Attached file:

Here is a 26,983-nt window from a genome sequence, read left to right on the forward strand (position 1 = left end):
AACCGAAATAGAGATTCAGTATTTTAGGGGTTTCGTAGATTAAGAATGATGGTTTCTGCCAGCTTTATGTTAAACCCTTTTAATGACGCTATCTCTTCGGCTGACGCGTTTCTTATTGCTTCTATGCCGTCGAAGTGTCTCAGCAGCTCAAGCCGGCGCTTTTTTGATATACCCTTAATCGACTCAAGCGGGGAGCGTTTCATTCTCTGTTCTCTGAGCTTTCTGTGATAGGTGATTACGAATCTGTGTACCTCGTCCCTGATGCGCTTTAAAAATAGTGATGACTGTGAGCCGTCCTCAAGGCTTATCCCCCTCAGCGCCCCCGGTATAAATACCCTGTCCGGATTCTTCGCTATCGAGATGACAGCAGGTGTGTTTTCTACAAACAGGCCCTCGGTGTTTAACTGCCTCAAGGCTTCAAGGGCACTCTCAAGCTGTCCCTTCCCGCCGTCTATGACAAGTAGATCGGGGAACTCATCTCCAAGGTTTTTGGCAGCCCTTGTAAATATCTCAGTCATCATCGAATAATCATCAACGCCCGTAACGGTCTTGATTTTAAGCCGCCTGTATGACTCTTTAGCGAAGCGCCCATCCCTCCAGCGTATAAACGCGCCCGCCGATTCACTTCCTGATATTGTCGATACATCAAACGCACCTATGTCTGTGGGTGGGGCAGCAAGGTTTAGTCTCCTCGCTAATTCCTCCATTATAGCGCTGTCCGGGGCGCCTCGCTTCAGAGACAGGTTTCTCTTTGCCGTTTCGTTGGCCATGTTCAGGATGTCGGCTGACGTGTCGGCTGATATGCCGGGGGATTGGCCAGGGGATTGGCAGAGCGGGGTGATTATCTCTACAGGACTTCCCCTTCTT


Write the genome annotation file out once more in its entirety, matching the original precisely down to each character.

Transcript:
Here is a 26,983-nt window from a genome sequence, read left to right on the forward strand (position 1 = left end):
AACCGAAATAGAGATTCAGTATTTTAGGGGTTTCGTAGATTAAGAATGATGGTTTCTGCCAGCTTTATGTTAAACCCTTTTAATGACGCTATCTCTTCGGCTGACGCGTTTCTTATTGCTTCTATGCCGTCGAAGTGTCTCAGCAGCTCAAGCCGGCGCTTTTTTGATATACCCTTAATCGACTCAAGCGGGGAGCGTTTCATTCTCTGTTCTCTGAGCTTTCTGTGATAGGTGATTACGAATCTGTGTACCTCGTCCCTGATGCGCTTTAAAAATAGTGATGACTGTGAGCCGTCCTCAAGGCTTATCCCCCTCAGCGCCCCCGGTATAAATACCCTGTCCGGATTCTTCGCTATCGAGATGACAGCAGGTGTGTTTTCTACAAACAGGCCCTCGGTGTTTAACTGCCTCAAGGCTTCAAGGGCACTCTCAAGCTGTCCCTTCCCGCCGTCTATGACAAGTAGATCGGGGAACTCATCTCCAAGGTTTTTGGCAGCCCTTGTAAATATCTCAGTCATCATCGAATAATCATCAACGCCCGTAACGGTCTTGATTTTAAGCCGCCTGTATGACTCTTTAGCGAAGCGCCCATCCCTCCAGCGTATAAACGCGCCCGCCGATTCACTTCCTGATATTGTCGATACATCAAACGCACCTATGTCTGTGGGTGGGGCAGCAAGGTTTAGTCTCCTCGCTAATTCCTCCATTATAGCGCTGTCCGGGGCGCCTCGCTTCAGAGACAGGTTTCTCTTTGCCGTTTCGTTGGCCATGTTCAGGATGTCGGCTGACGTGTCGGCTGATATGCCGGGGGATTGGCCAGGGGATTGGCAGAGCGGGGTGATTATCTCTACAGGACTTCCCCTTCTT